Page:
Forest Service lends 'Helping Hands' to East Texas VFDs with retired fire equipment

NACOGDOCHES, TX (KTRE) - Volunteer fire departments across the state always struggle with limited budgets. That's why donated equipment offered through the Texas A&M Forest Service is so needed and appreciated.

So much more could be provided if private donors and businesses would extend "helping hands."

Assistant chief Bobby Cranford knows good and well the Fuller Springs Volunteer Fire Department can't afford this fire truck, but the department owns it thanks to the Helping Hands program.

"It's an awesome program," Cranford said. "In the past you've actually had government entities that would actually bury and destroy equipment that is perfectly good to use that because of liability reasons weren't able to give to fire departments that could use it."

State legislators released that liability in 1995. Government entities are required to retire certain equipment, even if it works. Helping Hands, a program administered by the Texas A&M Forest Service tries to put it to good use.

"We're trying to get the word out just as quickly and fast as we can, and we're starting to see more of an influx of requests coming in so we're getting there," said Jim Dunn, a Helping Hands program specialist with the Texas A&M Forest Service.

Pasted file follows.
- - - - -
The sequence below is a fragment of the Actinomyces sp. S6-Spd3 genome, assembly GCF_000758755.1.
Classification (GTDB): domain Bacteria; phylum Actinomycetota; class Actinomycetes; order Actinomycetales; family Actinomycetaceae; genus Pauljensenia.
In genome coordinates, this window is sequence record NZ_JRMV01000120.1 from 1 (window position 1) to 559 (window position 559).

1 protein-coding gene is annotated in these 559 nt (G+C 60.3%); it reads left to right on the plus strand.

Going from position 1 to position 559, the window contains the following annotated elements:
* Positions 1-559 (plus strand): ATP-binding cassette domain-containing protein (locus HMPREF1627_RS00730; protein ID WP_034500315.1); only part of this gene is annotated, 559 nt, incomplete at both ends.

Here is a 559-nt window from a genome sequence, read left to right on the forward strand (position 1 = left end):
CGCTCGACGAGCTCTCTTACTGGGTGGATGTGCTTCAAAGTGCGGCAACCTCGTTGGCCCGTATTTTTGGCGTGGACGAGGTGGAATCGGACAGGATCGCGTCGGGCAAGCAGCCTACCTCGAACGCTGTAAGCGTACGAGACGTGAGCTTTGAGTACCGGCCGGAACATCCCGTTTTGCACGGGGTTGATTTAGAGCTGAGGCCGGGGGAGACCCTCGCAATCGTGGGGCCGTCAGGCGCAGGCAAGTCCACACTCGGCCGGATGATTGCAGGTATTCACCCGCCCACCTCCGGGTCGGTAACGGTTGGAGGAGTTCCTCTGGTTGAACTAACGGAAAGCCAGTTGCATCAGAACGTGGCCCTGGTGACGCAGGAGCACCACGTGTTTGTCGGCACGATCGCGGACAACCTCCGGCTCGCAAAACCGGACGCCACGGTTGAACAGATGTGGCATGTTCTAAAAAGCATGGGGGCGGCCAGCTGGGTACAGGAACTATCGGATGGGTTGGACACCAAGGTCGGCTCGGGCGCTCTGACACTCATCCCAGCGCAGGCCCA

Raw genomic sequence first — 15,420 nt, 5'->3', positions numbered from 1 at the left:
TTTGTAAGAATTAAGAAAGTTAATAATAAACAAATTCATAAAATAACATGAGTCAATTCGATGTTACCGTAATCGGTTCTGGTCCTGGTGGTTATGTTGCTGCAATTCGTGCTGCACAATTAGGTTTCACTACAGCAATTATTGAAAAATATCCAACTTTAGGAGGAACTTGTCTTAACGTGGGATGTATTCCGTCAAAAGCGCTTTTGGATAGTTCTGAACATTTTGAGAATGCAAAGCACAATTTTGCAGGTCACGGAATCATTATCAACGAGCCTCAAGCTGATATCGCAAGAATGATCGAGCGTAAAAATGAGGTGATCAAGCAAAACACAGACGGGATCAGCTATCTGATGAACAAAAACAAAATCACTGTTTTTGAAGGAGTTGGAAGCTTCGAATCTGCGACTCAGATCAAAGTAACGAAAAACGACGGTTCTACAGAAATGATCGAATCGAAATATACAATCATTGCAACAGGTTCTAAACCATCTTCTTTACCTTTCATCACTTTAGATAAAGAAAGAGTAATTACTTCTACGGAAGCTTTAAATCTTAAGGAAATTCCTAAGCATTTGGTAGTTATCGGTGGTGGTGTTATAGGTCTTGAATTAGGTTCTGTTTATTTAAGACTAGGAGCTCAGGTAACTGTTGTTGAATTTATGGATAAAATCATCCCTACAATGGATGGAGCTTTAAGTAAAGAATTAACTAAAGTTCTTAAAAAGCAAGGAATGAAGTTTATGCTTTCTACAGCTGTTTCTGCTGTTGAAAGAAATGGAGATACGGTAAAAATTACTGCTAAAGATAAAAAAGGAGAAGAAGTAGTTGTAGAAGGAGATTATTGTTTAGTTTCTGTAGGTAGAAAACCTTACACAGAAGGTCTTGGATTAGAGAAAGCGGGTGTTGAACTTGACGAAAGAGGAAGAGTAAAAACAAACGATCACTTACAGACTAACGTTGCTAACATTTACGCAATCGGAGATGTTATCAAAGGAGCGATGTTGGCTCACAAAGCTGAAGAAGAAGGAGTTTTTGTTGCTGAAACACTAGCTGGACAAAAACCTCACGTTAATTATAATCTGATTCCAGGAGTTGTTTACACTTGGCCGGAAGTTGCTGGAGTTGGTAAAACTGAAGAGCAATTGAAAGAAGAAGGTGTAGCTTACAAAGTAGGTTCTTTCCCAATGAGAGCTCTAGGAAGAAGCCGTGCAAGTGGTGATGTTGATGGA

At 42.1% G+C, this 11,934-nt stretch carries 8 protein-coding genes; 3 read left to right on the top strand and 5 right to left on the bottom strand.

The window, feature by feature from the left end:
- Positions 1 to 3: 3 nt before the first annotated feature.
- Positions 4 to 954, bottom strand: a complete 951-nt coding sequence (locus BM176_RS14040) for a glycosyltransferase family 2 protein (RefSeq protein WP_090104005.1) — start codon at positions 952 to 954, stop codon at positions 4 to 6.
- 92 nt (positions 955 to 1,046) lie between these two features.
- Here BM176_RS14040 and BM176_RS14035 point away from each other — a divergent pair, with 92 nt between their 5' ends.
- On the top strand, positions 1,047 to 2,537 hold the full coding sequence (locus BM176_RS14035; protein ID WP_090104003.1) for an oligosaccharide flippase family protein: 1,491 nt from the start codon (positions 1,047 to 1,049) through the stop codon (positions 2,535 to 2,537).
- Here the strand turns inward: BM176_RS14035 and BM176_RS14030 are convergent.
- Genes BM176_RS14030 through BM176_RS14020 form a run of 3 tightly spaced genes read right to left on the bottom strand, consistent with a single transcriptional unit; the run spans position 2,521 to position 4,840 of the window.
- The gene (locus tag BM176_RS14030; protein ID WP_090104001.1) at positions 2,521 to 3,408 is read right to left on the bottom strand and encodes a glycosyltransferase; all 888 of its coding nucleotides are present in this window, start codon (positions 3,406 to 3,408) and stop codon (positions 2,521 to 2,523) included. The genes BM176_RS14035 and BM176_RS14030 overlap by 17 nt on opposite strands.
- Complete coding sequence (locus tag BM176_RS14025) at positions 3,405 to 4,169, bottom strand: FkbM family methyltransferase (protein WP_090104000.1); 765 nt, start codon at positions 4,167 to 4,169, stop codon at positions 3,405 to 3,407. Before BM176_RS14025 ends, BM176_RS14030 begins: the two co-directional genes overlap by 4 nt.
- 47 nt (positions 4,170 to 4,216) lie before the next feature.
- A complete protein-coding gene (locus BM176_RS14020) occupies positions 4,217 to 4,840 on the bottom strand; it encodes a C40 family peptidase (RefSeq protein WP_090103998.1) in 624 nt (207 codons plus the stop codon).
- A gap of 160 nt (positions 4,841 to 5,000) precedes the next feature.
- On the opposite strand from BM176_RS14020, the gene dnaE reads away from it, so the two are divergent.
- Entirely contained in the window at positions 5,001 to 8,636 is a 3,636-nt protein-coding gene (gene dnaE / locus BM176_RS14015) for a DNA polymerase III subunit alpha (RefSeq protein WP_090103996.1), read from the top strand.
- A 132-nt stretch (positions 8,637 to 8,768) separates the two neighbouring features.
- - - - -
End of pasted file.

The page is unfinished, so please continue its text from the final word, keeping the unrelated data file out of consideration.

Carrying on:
Private industry and individuals are now the targets for donations.

"There has been a lack of donations and what not," Dunn said. Probably again a lack of information."

Cranford said private business just doesn't realize a departments' meager budget can go so far.

"If you buy that new, it can run you anywhere from $1500 and up," Cranford said.

Private donors can consider monetary donations, but they may also donate needed tangible goods

"A lot of departments are starving to death for one ton, 4-wheel drive trucks for brush trucks," Cranford said.

No matter the donation, the partnership is vital to volunteer fire departments which can always use a helping hand. You can find out now to donate or receive items from the helping hands program by contacting the Texas A&M Forest Service in your area.

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